Controlled-atmosphere and vacuum induction heating - Graphitization furnaces.
Vacuum or control-atmosphere high-temperature induction heating is used in "infiltration" processes (graphitization) for parts that may be made of carbon-carbon composite materials. The standard graphitization process entails heating up a carbon part (porous or nonporous) to between 1,000°C and 2,800°C and infusing it with a humidified gas. The parts undergo long treatments and pressure matrix cycles (vacuum and gas pressure). The treatment is done in a reducing atmosphere (nitrogen or argon atmosphere at atmospheric pressure, reduced pressure or in a vacuum).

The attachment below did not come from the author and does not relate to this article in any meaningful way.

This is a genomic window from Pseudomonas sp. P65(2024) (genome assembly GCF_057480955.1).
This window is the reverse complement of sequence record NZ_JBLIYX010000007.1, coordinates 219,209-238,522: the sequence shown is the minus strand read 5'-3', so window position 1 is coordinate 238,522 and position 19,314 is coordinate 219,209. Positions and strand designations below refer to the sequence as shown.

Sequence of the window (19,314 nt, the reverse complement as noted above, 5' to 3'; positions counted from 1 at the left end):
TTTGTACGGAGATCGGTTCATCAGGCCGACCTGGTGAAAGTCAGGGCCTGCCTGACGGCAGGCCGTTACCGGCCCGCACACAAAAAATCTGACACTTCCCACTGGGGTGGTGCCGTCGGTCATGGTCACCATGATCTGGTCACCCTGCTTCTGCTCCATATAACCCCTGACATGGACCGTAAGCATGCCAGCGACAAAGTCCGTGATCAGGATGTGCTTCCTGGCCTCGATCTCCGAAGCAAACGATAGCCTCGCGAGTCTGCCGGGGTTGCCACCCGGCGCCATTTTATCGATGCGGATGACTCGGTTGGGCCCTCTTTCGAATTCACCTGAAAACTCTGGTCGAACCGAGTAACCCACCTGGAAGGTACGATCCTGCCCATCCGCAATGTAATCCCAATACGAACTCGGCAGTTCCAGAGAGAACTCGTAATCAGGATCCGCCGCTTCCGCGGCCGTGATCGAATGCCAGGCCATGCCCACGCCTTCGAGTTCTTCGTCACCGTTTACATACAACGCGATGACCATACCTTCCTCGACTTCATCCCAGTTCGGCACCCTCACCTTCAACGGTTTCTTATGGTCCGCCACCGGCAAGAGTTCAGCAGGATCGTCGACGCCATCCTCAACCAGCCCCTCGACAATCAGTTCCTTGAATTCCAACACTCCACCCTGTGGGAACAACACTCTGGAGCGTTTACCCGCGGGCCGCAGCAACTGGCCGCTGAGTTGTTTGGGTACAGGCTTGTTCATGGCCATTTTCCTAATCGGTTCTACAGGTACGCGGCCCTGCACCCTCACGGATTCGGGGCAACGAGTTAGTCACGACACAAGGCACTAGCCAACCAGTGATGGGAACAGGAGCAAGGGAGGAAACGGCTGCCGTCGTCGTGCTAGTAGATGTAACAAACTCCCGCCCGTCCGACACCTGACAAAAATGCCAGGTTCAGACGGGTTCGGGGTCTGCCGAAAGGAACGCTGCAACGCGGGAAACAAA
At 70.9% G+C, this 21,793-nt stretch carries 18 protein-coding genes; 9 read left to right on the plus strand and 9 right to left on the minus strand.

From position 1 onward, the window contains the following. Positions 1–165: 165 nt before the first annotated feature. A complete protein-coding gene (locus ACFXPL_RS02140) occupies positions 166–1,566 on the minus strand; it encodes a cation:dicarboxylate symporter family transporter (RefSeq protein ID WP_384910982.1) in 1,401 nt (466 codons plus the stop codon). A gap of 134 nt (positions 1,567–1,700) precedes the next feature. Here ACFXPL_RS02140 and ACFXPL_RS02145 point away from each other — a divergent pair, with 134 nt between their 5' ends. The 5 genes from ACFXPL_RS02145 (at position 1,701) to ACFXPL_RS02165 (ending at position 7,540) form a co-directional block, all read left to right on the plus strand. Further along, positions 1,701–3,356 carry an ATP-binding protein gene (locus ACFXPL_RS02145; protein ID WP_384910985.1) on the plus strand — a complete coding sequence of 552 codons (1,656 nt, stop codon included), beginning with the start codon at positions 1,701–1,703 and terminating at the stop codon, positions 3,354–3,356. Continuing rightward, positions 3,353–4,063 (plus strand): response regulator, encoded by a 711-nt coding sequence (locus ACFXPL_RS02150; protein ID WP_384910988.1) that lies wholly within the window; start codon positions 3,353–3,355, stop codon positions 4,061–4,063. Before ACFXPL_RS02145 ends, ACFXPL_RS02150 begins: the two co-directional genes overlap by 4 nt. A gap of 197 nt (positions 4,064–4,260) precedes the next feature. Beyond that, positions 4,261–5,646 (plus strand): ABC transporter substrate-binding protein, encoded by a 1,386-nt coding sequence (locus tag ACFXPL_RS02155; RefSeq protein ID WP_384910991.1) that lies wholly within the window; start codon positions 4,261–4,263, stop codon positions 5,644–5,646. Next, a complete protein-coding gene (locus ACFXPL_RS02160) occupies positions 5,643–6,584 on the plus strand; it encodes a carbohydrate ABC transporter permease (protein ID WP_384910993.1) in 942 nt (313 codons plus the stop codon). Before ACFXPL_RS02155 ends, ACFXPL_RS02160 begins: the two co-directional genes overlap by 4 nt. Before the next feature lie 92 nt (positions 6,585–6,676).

A graphite susceptor is induction-heated and then transfers the energy to the parts by radiation. The inductor and the susceptor are placed in a chamber where the required pressure cycle takes place. The startup powers for more modern systems exceed 1,000 kW.
The CELES IS generator technology distributes and modulates the susceptor's injected power at several different zones, which keeps the temperature inside the chamber consistent for a high-quality treatment.